No airbags. We die like real men. Well, actually, I’d rather not die at all, thanks.
Have you seen the sticker that reads ‘No airbags. We die like real men’? As I bore down on an MG SUV that pulled out in front of me on a wet highway yesterday morning I suddenly thought of that sticker.
According to my dash-cam footage, I was cruising along at around 95km/h (in a 100 zone) before I braked to avoid the silver SUV that pulled out in front of me. I was driving my 1994 Defender 110 wagon, so no ABS, no stability control and certainly no airbags. As I instinctively swerved and braked to avoid a collision, one (or more) of the BFG All-Terrains lost traction on the slippery blacktop and the Defender started to slew sideways. I eased off the anchors so I wouldn’t lose control and I veered into the empty oncoming lane. The bloke in the MG also braked at the last moment and we avoided an impact by less than a metre, I reckon.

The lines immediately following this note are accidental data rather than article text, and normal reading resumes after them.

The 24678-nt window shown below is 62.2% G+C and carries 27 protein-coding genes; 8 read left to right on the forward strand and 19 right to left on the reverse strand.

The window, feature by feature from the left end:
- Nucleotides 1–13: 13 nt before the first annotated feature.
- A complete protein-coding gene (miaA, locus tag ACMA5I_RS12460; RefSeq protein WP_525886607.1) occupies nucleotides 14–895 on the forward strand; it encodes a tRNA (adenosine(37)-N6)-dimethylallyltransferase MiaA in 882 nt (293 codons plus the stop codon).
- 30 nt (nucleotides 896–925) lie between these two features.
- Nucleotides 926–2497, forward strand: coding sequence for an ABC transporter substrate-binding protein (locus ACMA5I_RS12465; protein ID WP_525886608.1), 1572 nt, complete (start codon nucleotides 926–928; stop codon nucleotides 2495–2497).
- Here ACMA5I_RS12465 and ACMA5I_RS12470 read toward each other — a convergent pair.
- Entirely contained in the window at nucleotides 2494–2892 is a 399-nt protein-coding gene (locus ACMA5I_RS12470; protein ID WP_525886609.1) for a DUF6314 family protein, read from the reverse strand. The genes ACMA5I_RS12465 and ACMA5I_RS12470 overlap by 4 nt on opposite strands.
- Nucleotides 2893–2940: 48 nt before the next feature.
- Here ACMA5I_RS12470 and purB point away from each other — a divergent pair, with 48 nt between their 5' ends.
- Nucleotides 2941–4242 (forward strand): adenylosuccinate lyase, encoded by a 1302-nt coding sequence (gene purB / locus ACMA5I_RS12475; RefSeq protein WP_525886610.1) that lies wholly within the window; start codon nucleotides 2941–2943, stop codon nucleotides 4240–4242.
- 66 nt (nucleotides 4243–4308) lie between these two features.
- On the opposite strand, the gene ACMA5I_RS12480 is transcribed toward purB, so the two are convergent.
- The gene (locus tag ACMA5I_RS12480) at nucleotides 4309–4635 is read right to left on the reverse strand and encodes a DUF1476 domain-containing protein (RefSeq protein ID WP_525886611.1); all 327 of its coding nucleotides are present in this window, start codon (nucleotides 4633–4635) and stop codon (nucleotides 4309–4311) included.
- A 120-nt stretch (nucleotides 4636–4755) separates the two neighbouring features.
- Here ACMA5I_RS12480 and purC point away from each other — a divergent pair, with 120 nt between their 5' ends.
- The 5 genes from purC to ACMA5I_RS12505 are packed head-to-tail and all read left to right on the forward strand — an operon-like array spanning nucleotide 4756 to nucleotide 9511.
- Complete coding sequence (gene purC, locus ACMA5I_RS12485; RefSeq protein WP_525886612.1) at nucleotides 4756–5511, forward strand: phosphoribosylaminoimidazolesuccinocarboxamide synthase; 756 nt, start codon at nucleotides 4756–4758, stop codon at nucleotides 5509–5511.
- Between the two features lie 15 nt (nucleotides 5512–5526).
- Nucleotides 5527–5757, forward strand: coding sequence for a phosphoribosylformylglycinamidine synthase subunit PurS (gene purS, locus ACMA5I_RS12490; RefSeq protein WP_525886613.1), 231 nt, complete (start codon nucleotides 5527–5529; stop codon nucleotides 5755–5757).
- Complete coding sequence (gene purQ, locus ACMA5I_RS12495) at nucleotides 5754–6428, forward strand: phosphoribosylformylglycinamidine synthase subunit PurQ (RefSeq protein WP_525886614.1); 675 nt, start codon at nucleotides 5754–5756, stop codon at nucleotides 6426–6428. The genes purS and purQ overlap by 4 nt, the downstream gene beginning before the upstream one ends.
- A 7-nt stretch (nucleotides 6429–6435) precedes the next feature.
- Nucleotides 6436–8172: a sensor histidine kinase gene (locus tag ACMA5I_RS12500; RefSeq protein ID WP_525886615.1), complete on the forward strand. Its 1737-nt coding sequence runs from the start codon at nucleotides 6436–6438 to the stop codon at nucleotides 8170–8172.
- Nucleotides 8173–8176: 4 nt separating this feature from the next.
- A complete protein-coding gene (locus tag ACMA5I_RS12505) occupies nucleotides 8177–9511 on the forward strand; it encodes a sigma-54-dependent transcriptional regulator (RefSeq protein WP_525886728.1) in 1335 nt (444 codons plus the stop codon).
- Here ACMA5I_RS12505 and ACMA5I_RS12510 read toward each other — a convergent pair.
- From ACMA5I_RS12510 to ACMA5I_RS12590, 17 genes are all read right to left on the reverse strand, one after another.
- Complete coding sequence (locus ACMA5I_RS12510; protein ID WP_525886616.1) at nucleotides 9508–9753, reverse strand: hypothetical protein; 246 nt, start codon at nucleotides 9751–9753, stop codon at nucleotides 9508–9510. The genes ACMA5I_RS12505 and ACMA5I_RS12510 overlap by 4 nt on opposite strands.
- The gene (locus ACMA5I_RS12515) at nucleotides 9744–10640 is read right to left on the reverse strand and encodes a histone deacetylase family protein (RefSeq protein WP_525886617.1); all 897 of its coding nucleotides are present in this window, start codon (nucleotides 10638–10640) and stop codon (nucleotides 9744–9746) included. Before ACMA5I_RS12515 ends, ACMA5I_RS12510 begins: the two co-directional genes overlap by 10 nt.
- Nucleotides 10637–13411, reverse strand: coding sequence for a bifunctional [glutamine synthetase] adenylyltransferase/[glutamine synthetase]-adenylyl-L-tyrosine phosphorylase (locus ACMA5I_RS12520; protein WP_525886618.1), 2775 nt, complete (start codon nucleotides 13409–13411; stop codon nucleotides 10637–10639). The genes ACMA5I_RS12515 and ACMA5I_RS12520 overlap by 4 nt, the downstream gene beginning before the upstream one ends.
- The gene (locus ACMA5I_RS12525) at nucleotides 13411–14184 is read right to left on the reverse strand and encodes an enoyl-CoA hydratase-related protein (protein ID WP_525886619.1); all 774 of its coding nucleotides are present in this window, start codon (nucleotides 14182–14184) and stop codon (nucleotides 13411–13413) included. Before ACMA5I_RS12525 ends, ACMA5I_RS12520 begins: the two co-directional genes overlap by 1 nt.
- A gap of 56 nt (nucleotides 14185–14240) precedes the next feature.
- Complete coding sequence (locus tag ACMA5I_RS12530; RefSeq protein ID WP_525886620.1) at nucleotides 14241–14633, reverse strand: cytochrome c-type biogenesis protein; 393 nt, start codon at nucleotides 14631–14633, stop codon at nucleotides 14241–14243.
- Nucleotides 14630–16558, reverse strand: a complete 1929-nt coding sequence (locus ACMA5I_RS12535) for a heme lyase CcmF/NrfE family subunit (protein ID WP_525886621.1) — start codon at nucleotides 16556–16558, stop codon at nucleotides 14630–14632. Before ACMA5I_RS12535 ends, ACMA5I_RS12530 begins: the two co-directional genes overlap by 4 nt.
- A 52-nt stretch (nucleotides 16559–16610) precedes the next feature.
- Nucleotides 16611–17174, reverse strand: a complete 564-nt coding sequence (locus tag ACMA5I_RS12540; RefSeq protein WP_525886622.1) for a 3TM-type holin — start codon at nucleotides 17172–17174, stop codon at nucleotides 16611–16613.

Had there been an oncoming vehicle, I reckon I would’ve T-boned that little SUV instead of veering across the double lines, and I don’t think it would’ve turned out very nice for anyone involved: him, me or my Defender.
My mate Justin was driving behind me in a new Defender, and he also had to brake quite hard to avoid hitting the SUV which, after I had safely passed it, continued on with its right-hand turn on to the highway.
I pulled up in a safe spot a little further up the road to check that the dash-cam had captured the incident and after reviewing it I realised my heart was pumping big-time. I love my old Defender but I really do wonder how it would perform in a high-speed crash. Not so well, I would hazard a guess, thanks to chassis tech that dates back 50 years or more, seat bases held in place with little clips, a seatbelt anchor-point bolt that protrudes from the B-pillar near my head and nothing other than a crash-pad on the steering wheel to cushion any impact.
The new Defender, on the other hand, is jam-packed with active safety tech, to both avoid a collision in the first place and to cocoon its occupants in a plethora of safety restraint systems if worst comes to worst.
The last time I was involved in a ‘sorry, I didn’t see you moment’, I was riding a Suzuki DR650, and a quality Kabuto helmet saved my scone. Perhaps I should start wearing a helmet when I drive my old Landy.